The Simple Trick For Curing Epoxy In Cold Weather

How to get your epoxy resin to cure in cold weatherI was having curing issues when casting resin in my garage during cold temperatures. I realized it was all around the heat (or lack of it) during the entire curing process. The heat would build well in the beginning, but once the resin cooled, that’s when the problems began. So, if you are asking yourself how to get your epoxy to cure in cold weather, here’s what I do.

These are two-part sphere molds I make myself.

mold base

I heat whichever resin type I’m working with in a water bath. I want to get the resin to about 77-80 degrees F when I’m ready to pour.

mold cover

After I pour the first base layer into my silicone mold, I cover it with a container. This seals any dust from entering and retains the heat as the exothermic reaction occurs.

mold with hot hands

After I add the second layer, I cover the mold again to let it cure. But before I cover it, I activate a HotHandsTM hand warmer about 15 minutes before the final epoxy pour so it gets up to max temperature, which is super important in cold weather. Then, I place it next to the mold and cover it with a container.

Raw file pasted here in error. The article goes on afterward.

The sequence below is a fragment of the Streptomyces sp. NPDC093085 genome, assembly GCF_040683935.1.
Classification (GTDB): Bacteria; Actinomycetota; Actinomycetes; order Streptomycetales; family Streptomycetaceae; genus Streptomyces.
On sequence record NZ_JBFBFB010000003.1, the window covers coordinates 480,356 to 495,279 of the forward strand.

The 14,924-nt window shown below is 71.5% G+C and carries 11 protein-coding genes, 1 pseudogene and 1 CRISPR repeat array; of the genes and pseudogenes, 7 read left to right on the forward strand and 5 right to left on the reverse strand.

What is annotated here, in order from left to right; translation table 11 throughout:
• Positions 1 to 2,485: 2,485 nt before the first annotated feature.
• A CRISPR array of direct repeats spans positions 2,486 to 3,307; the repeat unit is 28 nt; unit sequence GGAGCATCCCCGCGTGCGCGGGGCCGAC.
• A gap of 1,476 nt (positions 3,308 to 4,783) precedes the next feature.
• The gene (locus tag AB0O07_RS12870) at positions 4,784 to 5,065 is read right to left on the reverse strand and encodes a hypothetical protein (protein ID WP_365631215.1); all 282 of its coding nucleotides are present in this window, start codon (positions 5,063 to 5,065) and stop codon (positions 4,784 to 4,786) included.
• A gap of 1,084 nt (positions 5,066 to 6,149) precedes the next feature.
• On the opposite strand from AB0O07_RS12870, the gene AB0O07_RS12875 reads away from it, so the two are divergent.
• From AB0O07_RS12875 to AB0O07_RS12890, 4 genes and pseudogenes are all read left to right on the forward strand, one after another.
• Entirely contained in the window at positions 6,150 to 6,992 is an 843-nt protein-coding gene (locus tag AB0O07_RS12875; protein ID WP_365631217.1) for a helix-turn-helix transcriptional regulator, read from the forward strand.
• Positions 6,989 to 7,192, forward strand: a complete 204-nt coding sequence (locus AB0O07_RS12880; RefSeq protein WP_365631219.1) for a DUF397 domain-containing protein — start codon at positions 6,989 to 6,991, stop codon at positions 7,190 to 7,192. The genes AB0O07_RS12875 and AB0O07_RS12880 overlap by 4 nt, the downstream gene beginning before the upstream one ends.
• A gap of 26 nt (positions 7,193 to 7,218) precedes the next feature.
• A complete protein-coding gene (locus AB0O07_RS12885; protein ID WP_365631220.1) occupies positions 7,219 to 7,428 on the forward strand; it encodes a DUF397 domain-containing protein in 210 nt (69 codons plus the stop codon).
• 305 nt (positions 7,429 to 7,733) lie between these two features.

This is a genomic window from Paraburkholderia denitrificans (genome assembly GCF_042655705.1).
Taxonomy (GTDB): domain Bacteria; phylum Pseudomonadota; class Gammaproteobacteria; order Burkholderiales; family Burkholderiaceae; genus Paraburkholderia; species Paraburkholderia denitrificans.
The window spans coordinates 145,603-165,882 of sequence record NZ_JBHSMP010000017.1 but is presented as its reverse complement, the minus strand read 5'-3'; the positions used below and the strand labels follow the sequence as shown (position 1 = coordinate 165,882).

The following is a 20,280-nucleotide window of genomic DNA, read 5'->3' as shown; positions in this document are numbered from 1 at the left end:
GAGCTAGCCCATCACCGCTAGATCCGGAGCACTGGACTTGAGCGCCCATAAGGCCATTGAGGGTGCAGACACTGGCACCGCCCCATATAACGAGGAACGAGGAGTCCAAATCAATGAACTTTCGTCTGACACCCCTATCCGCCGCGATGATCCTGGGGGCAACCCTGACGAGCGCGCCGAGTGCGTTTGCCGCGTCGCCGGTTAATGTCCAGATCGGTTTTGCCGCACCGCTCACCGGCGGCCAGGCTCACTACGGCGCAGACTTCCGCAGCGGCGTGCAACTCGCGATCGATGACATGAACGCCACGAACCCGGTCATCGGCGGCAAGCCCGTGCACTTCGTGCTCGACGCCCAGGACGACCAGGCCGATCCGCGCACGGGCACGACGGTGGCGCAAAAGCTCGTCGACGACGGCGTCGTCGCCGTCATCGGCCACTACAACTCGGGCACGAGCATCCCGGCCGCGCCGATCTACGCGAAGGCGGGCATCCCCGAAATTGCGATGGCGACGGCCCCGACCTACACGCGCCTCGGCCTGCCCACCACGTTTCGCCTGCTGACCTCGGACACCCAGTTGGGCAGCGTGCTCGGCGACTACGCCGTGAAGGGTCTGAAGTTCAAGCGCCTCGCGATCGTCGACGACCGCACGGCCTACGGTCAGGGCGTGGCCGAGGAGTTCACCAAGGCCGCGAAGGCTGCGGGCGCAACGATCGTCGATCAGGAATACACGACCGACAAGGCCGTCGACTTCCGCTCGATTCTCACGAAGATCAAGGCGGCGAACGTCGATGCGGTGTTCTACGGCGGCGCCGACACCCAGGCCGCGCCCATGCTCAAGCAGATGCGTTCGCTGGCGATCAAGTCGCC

covered mold curing

I put some weight on top to help retain heat and prevent dust from getting into the resin.

This technique has not only improved the quality of the castings but has also dramatically cut down the cure time.

I’m a night owl, so I generally cast late. Before using the warmer during curing, if I returned about 12 hours later, the resin would still be sticky and not ready to handle. Using the HotHands and sealing the mold from the 55-60 degree working temperature in my garage during the winter months, all of my castings have come out perfect and cured FAR quicker.

I’ve been casting for a while now. Moving forward, this will be my method when my garage is under 70 degrees F. I’ve used this process with fourteen different epoxy, polyester, and polyurethane resins and gotten better results every time.

before and after using heating pad to cure epoxy resin in cold weather